Boarding up Borders: The Death of the Paperback

Photo Courtesy of The Hampster Factor (Flickr Creative Commons)

Photo Courtesy of The Hampster Factor (Flickr Creative Commons)

After decades of numerous efforts to digitize our texts, retail markets are finally starting to fall victim to the digital paperback. According to USA Today, Borders has announced that they will liquidate more than $700 million of the company’s 259 stores’ inventory including book shelves, displays, music, videos and of course, books.


Barnes & Noble was able to survive the recent plunge of tree-killing texts by offering its answer to the Amazon Kindle, what it calls the Nook, which starts at $139, a mere $25 more than Amazon’s e-reader, the Kindle.


With new tablet options abound, consumers are stuck with the decision to buy something full-color bright LCD screen such as the Apple iPad 2, or a battery-saving black-and-white maverick as Sony, Barnes and Noble and Amazon, among others, all offer now.


There are certainly advantages to both products. Google has even entered the race by adapting their popular smartphone operating system, Android, into a tablet version. Last week, CNET rated the 5 best Android tablets on the market with hardware manufacturers such as Samsung, Acer and Asus rounding out the top. Even so, most of these options will set you back $300-$600.

So which one is right for you? Well it all depends on what you plan to do. If you’re just looking for a device to head to the beach to read the latest Tom Clancy novel and maybe dabble through a few black-and-white pages of your favorite periodical, then an e-reader device will definitely save you hundreds of dollars, keep you reading without problems in the bright sunlight and give you days—if not weeks—of battery life. That’s something the tablet world can’t offer.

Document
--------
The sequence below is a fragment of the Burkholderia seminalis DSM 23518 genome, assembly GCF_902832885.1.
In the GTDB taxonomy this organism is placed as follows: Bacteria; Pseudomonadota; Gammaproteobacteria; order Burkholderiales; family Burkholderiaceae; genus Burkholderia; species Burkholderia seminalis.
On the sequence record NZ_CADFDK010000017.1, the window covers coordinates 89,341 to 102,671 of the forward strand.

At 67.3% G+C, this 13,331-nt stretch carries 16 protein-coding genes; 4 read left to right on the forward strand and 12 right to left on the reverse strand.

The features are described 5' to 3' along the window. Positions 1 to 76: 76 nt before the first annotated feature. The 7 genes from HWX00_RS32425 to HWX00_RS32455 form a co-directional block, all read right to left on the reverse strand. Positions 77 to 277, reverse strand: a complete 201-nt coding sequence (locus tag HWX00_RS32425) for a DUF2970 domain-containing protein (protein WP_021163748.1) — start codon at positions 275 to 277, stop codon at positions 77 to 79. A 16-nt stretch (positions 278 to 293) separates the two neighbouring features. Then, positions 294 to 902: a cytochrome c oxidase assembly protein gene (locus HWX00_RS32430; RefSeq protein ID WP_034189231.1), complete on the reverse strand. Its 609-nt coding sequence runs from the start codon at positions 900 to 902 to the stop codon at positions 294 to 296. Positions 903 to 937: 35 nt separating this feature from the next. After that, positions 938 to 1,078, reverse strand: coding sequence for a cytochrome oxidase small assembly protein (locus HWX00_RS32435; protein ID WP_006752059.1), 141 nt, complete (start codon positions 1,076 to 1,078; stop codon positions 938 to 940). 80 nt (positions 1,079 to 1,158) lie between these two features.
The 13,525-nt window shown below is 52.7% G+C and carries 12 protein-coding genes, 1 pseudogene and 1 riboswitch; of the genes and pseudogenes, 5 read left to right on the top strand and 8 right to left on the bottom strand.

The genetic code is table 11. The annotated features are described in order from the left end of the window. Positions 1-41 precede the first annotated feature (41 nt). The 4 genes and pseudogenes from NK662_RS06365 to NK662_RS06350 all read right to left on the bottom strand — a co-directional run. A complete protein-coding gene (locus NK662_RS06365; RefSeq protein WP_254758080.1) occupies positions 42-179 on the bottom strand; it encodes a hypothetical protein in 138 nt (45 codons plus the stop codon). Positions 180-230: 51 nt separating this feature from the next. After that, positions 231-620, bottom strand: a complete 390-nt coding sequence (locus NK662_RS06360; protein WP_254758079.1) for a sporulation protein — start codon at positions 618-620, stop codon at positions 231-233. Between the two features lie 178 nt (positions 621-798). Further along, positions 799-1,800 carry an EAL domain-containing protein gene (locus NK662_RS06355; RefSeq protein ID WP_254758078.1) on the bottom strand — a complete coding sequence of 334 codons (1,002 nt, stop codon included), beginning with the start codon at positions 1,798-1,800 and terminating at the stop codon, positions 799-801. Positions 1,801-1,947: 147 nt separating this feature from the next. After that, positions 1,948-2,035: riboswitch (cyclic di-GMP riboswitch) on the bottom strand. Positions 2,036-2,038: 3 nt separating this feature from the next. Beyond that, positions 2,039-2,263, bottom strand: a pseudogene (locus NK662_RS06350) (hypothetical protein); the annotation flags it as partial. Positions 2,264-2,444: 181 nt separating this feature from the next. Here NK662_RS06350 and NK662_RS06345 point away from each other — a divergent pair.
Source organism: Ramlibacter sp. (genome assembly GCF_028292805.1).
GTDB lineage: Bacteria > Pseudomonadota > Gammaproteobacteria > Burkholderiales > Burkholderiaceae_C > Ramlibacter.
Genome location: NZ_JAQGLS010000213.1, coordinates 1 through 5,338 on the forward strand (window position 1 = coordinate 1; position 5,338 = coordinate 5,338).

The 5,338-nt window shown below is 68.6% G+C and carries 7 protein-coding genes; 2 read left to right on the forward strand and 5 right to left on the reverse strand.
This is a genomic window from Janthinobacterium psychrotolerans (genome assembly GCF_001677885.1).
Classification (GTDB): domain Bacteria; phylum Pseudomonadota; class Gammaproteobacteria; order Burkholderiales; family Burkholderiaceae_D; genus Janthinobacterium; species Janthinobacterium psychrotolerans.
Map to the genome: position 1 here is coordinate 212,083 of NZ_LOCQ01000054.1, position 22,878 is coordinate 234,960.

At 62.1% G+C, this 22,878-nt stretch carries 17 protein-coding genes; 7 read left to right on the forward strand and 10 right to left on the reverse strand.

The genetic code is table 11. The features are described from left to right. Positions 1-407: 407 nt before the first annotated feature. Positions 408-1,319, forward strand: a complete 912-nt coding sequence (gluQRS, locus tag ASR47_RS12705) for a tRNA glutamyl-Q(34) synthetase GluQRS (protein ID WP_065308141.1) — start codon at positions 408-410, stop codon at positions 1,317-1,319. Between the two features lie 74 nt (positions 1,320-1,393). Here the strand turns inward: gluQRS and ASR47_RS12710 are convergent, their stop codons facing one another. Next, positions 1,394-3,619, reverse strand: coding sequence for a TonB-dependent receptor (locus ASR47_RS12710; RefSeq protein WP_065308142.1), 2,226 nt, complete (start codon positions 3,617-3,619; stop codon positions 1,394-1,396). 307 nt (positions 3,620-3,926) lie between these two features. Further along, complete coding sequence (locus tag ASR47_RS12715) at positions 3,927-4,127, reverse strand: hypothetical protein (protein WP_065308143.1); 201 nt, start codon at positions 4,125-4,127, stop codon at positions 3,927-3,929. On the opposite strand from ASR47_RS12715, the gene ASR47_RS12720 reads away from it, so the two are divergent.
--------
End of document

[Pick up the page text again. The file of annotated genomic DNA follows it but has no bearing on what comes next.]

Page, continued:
However, if you want to cough up a couple of car payments for a flashy tablet, then you still have options such as Apple, Blackberry and Android, all with their own successes and challenges. Apple’s technology, like Blackberry’s, is proprietary, so they are the sole manufacturer of their products. Android OS, on the other hand, is being served up by a slew of manufacturers opening up competition for the best specs at the most affordable price.


Some of the benefits of owning a tablet instead of an e-reader device are obvious. The full-color bright LCD screen, fast processor and access to hundreds of thousands of “apps” is something you won’t get from most e-readers. Although apps for those devices are popping up, they’re not nearly as robust or abundant as they are for their tablet-based brothern.


So, the decision is yours, based on what you’re looking to accomplish with your device, how much time you’ll spend using which functionalities and bottom line, how much dough you want to drop on your next tech toy.


Wi-Fi vs. 3G: One of the next options, after you’ve chosen your device, is whether you’d like the ability to connect to your content over the cloud via wi-fi or 3G. Keeping in mind, that most 3G devices will require a wireless data service provider (read cell phone carrier). The benefit of wi-fi is that more and more free hotspots are popping up. Recently Starbucks has partnered up with AT&T after realizing that charging for access at its locations was a lose-lose situation.


Regardless, either way you go, make sure you’re getting the most out of your device. Websites like will give you their unbiased comparison of many options on the market. offers tons of articles on emerging products and can help you make the best decision on what to buy.


Love your e-reader or tablet device? Leave a comment below, we’d love to hear your input!


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